Wednesday, March 7: Psalm 19

Wednesday, March 7: Psalm 19

Psalm 19: For the director of music. A psalm of David.

1 The heavens declare the glory of God;

the skies proclaim the work of his hands.

2 Day after day they pour forth speech;

night after night they reveal knowledge.

3 They have no speech, they use no words;

no sound is heard from them.

4 Yet their voice goes out into all the earth, their words to the ends of the world.

In the heavens God has pitched a tent for the sun.

5 It is like a bridegroom coming out of his chamber,

like a champion rejoicing to run his course.

6 It rises at one end of the heavens and makes its circuit to the other;

nothing is deprived of its warmth.

7 The law of the Lord is perfect, refreshing the soul.

The statutes of the Lord are trustworthy, making wise the simple.

8 The precepts of the Lord are right, giving joy to the heart.

The commands of the Lord are radiant, giving light to the eyes.

9 The fear of the Lord is pure, enduring forever.

The decrees of the Lord are firm, and all of them are righteous.

10 They are more precious than gold, than much pure gold;

they are sweeter than honey, than honey from the honeycomb.

11 By them your servant is warned;

in keeping them there is great reward.

12 But who can discern their own errors?

Forgive my hidden faults.

13 Keep your servant also from willful sins; may they not rule over me.

Then I will be blameless, innocent of great transgression.

14 May these words of my mouth and this meditation of my heart be pleasing in your sight,

Lord, my Rock and my Redeemer.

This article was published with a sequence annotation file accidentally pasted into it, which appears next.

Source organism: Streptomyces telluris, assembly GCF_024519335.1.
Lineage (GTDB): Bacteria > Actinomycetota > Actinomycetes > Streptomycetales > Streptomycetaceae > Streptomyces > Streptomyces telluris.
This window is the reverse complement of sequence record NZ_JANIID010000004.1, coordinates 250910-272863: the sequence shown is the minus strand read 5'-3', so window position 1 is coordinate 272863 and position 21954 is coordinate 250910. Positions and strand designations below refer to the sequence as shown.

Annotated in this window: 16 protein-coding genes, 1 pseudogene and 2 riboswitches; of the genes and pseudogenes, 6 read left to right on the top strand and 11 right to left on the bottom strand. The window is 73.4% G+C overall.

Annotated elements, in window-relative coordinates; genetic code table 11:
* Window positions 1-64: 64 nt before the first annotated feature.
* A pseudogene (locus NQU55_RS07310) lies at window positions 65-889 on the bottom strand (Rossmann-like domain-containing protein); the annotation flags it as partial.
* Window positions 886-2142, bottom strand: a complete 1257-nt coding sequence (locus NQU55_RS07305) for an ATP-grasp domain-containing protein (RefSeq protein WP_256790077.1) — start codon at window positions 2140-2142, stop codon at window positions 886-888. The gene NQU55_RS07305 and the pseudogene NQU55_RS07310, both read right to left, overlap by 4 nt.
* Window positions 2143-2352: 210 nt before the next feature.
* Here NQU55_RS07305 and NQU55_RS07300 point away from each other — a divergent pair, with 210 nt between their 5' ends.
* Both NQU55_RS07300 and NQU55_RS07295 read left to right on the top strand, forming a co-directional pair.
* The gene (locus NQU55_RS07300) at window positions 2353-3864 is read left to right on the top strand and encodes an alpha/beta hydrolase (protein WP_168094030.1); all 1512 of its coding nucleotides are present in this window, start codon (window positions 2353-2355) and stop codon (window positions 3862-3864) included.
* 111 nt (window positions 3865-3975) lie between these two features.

I am stuck, as my want-to be-a-writer cousin says, “trying to make friends with a blank piece of paper.” There is so much in Psalm 19, but one word stands out, admittedly, because I want it to. “Hands.” The word isn’t in every translation I’ve read trying to get inspiration, but “hands” appears in many.

God’s hands… Wow! All the things his hands have done cannot be counted, but a few come to mind. He created the heavens and the earth and all things on it in six days, and he molded Adam into his own likeness.

Jesus, God’s son, used his hands in his earthly father’s carpenter shop, turned the money changers’ tables over in the temple, and washed his disciples’ feet.

Our hands can form a fist when we are angry or frustrated. They can participate in a handshake when we greet someone at church. Hands can pat someone on the back to comfort them. We can fold them in prayer any time.

The Roman soldiers used their hands to mock Jesus with a crown of thorns they’d placed upon his head, bound his hands and feet to a cross, held the nails, and then picked up a hammer and pounded those nails into Jesus’ hands.


Kathy Crosby